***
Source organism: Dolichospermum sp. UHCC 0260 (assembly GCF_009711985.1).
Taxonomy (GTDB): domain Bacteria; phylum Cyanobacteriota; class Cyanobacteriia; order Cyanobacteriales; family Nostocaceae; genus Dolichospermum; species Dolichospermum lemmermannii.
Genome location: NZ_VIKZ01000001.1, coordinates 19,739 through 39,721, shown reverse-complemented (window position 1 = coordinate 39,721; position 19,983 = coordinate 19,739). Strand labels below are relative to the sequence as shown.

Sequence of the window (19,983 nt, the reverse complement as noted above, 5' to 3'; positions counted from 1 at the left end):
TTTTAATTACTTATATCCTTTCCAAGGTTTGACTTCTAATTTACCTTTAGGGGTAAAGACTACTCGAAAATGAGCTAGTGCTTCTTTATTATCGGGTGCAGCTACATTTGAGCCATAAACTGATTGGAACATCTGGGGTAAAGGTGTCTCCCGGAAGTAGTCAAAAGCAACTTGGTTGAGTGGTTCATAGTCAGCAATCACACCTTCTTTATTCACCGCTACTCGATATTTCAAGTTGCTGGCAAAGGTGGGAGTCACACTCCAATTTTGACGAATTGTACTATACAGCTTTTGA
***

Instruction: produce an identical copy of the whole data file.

Source organism: Dolichospermum sp. UHCC 0260 (assembly GCF_009711985.1).
Taxonomy (GTDB): domain Bacteria; phylum Cyanobacteriota; class Cyanobacteriia; order Cyanobacteriales; family Nostocaceae; genus Dolichospermum; species Dolichospermum lemmermannii.
Genome location: NZ_VIKZ01000001.1, coordinates 19,739 through 39,721, shown reverse-complemented (window position 1 = coordinate 39,721; position 19,983 = coordinate 19,739). Strand labels below are relative to the sequence as shown.

Sequence of the window (19,983 nt, the reverse complement as noted above, 5' to 3'; positions counted from 1 at the left end):
TTTTAATTACTTATATCCTTTCCAAGGTTTGACTTCTAATTTACCTTTAGGGGTAAAGACTACTCGAAAATGAGCTAGTGCTTCTTTATTATCGGGTGCAGCTACATTTGAGCCATAAACTGATTGGAACATCTGGGGTAAAGGTGTCTCCCGGAAGTAGTCAAAAGCAACTTGGTTGAGTGGTTCATAGTCAGCAATCACACCTTCTTTATTCACCGCTACTCGATATTTCAAGTTGCTGGCAAAGGTGGGAGTCACACTCCAATTTTGACGAATTGTACTATACAGCTTTTGA